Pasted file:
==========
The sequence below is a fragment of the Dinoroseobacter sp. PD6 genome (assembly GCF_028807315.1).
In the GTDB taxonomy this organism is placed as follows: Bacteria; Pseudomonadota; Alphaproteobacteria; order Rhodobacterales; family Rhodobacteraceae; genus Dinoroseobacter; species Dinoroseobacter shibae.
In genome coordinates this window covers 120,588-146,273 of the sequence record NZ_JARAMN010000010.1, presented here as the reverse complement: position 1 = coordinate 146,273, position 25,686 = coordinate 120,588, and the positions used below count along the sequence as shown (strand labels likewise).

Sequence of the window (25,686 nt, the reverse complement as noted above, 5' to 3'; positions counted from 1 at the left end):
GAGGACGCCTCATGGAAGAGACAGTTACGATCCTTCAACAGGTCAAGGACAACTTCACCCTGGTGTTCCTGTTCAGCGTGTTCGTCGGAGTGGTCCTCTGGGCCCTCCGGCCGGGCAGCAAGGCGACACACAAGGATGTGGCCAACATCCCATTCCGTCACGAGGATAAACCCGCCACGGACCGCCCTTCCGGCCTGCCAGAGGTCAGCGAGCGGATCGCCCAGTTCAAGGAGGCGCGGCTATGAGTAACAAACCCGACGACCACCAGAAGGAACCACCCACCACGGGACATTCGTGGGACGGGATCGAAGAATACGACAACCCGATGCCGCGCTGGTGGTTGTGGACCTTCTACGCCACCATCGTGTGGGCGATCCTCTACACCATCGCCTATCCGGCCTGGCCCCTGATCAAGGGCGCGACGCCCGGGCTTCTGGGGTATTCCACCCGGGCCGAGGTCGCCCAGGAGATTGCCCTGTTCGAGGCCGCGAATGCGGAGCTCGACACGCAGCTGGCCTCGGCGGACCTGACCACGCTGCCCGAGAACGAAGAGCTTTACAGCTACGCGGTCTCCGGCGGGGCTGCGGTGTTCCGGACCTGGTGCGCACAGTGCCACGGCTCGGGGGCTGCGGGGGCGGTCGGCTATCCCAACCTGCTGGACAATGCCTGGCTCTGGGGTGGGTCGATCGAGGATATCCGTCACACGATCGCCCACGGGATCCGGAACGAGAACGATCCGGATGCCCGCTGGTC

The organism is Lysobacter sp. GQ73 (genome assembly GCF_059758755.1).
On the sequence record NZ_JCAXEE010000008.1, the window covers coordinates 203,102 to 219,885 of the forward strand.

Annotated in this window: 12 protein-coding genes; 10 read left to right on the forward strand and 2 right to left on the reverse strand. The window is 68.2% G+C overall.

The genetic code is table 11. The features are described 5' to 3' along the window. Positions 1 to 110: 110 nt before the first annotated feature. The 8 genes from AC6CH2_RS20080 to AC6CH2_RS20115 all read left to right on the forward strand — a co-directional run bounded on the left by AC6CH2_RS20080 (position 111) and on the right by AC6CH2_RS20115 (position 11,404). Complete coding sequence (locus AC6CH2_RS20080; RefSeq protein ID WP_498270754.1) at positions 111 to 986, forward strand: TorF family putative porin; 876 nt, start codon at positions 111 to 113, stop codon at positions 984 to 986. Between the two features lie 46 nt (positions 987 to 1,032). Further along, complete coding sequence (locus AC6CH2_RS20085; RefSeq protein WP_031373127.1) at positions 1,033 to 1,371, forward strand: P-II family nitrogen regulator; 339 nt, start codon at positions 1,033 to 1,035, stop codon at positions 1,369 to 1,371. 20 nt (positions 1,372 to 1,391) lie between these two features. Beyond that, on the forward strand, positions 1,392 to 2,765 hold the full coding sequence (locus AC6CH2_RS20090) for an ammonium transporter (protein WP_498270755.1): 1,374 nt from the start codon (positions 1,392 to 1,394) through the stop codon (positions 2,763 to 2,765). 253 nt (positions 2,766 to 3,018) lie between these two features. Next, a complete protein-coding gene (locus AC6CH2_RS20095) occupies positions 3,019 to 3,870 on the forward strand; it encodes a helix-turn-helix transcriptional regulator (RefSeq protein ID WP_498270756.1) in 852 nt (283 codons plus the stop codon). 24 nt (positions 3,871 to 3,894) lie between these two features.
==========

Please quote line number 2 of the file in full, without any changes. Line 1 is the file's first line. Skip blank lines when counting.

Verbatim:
In the GTDB taxonomy this organism is placed as follows: Bacteria; Pseudomonadota; Alphaproteobacteria; order Rhodobacterales; family Rhodobacteraceae; genus Dinoroseobacter; species Dinoroseobacter shibae.